What are the prospects for old-fashioned tax reform — trading lower rates for a broader base? During an inteview on NPR yesterday, I touted the old mantra as the best sort of tax policy. But I have to admit, its political viability seems dubious, at least in an era when Grover Norquist calls the shots for GOP candidates.
The New Republic's Jonathan Chait seems to agree. In a review of Alan Viard's new piece on the Bush tax cuts, he bemoans the state of GOP thinking on tax policy:
- Moreover, while I disagree with Viard about the incentive effects of upper-bracket tax cuts — I think the impact is extremely minimal — I do think you could usefully reduce upper-bracket taxes rates in a way that wouldn’t impact either the progressivity of the tax code or the deficit. You’d simply have to compensate for the lower tax rates by closing tax loopholes. But the Republican Party, as opposed to a few academics loosely affiliated thereto, is much less interested in the theoretical benefits of tax rate reductions and much more interested in policies that simply increase the after-tax income of the very rich, so the point is moot.
Where have all the responsible Republicans gone? Have they been killed off by the likes of Grover Norquist? Here’s an interesting tidbit from the Ohio governor’s race:
- [John] Kasich critics also noted that although Kasich [the GOP nominee] has signed a pledge sponsored by Washington-based Americans for Tax Reform “to oppose and veto any and all attempts to increase taxes,” he told The Dispatch that he doesn’t think eliminating a tax loophole is a tax increase or violates the pledge.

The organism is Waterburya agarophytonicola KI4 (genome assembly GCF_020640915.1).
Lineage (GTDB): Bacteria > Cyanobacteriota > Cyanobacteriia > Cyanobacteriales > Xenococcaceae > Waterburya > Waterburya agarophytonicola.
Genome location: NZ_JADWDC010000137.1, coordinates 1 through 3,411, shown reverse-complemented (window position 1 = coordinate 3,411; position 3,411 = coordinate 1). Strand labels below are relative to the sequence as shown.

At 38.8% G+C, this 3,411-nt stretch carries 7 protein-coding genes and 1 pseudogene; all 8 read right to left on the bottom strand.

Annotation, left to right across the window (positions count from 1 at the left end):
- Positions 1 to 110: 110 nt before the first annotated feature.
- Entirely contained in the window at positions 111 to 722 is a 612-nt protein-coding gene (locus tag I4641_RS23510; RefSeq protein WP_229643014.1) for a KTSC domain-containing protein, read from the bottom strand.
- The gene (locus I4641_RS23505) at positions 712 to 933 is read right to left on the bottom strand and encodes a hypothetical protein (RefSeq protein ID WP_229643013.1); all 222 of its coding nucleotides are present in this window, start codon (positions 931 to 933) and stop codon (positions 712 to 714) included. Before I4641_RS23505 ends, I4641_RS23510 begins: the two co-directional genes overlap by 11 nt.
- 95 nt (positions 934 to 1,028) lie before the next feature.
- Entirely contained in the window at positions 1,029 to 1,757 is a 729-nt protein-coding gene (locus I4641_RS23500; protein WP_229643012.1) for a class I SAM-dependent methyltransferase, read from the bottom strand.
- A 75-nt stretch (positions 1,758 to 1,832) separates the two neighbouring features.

Grover Norquist, president of Americans for Tax Reform, told The Dispatch yesterday that any move to close tax loopholes would be a tax increase and a violation of the pledge without offsetting tax cuts of equal value.
[Kasich spoesman Rob] Nichols said Kasich understands the pledge and won't violate it because "he is not going to raise the tax burden on Ohioans."
Unless, of course, you “pay” for it by creating another loophole for someone else. Since that new loophole would be a tax reduction — for some lucky slob — it would presumably get the wayward Tax Pledger off the hook. Better yet, create two or three new loopholes, maybe for some of your best friends and campaign contributors. Then you’ll get to close a loophole and actually “cut” taxes. All without having to make any hard choices at all. (Except maybe deciding who gets the special favors in this round of Raid-the-Fisc.)
In Grover's book, a tax hike is a tax hike is a tax hike. Any revenue increase is a violation of Republican Holy Writ. The corollary: a tax cut is a tax cut is a tax cut. Any revenue decrease is a good thing. Hand out a favor to some of your best buddies and campaign contributors, and you can legitimately claim to have cut taxes. And, of course, avoid the Wrath of Grover.
Tax reform, in the Grover world, doesn't involve trading a broader base for lower rates. It means trading one set of special interest loopholes for another set of special interest loopholes. A nice deal, if you're a political cynic or nihilistic government-hater.